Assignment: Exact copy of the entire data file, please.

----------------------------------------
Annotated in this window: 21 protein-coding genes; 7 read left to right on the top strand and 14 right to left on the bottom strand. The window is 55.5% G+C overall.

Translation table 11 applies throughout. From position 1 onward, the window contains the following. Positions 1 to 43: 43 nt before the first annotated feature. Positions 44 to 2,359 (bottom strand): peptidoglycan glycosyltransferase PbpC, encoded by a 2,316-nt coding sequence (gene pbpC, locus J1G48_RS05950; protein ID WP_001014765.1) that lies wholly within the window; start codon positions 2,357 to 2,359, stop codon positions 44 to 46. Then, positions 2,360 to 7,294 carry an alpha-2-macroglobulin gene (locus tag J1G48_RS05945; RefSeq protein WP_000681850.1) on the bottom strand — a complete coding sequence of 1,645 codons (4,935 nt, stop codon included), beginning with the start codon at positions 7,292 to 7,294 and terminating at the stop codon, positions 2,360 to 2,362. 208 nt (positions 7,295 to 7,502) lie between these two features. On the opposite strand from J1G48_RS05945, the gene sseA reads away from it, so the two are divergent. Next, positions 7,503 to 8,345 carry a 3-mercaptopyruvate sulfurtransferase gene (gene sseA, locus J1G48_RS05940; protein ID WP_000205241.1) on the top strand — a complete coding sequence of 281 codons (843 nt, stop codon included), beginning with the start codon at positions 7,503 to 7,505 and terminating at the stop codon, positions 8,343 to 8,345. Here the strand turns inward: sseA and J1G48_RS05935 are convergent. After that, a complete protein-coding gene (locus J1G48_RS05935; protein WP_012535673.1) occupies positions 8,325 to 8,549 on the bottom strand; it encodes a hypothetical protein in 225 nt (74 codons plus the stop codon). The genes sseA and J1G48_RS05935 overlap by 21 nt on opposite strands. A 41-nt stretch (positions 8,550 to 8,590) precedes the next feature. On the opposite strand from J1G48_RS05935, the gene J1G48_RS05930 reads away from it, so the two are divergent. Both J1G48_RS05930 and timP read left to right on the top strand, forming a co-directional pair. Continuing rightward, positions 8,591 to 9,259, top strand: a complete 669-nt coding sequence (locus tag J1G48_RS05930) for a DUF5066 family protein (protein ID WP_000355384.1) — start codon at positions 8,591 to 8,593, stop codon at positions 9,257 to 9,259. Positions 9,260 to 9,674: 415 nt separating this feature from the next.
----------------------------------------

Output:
Annotated in this window: 21 protein-coding genes; 7 read left to right on the top strand and 14 right to left on the bottom strand. The window is 55.5% G+C overall.

Translation table 11 applies throughout. From position 1 onward, the window contains the following. Positions 1 to 43: 43 nt before the first annotated feature. Positions 44 to 2,359 (bottom strand): peptidoglycan glycosyltransferase PbpC, encoded by a 2,316-nt coding sequence (gene pbpC, locus J1G48_RS05950; protein ID WP_001014765.1) that lies wholly within the window; start codon positions 2,357 to 2,359, stop codon positions 44 to 46. Then, positions 2,360 to 7,294 carry an alpha-2-macroglobulin gene (locus tag J1G48_RS05945; RefSeq protein WP_000681850.1) on the bottom strand — a complete coding sequence of 1,645 codons (4,935 nt, stop codon included), beginning with the start codon at positions 7,292 to 7,294 and terminating at the stop codon, positions 2,360 to 2,362. 208 nt (positions 7,295 to 7,502) lie between these two features. On the opposite strand from J1G48_RS05945, the gene sseA reads away from it, so the two are divergent. Next, positions 7,503 to 8,345 carry a 3-mercaptopyruvate sulfurtransferase gene (gene sseA, locus J1G48_RS05940; protein ID WP_000205241.1) on the top strand — a complete coding sequence of 281 codons (843 nt, stop codon included), beginning with the start codon at positions 7,503 to 7,505 and terminating at the stop codon, positions 8,343 to 8,345. Here the strand turns inward: sseA and J1G48_RS05935 are convergent. After that, a complete protein-coding gene (locus J1G48_RS05935; protein WP_012535673.1) occupies positions 8,325 to 8,549 on the bottom strand; it encodes a hypothetical protein in 225 nt (74 codons plus the stop codon). The genes sseA and J1G48_RS05935 overlap by 21 nt on opposite strands. A 41-nt stretch (positions 8,550 to 8,590) precedes the next feature. On the opposite strand from J1G48_RS05935, the gene J1G48_RS05930 reads away from it, so the two are divergent. Both J1G48_RS05930 and timP read left to right on the top strand, forming a co-directional pair. Continuing rightward, positions 8,591 to 9,259, top strand: a complete 669-nt coding sequence (locus tag J1G48_RS05930) for a DUF5066 family protein (protein ID WP_000355384.1) — start codon at positions 8,591 to 8,593, stop codon at positions 9,257 to 9,259. Positions 9,260 to 9,674: 415 nt separating this feature from the next.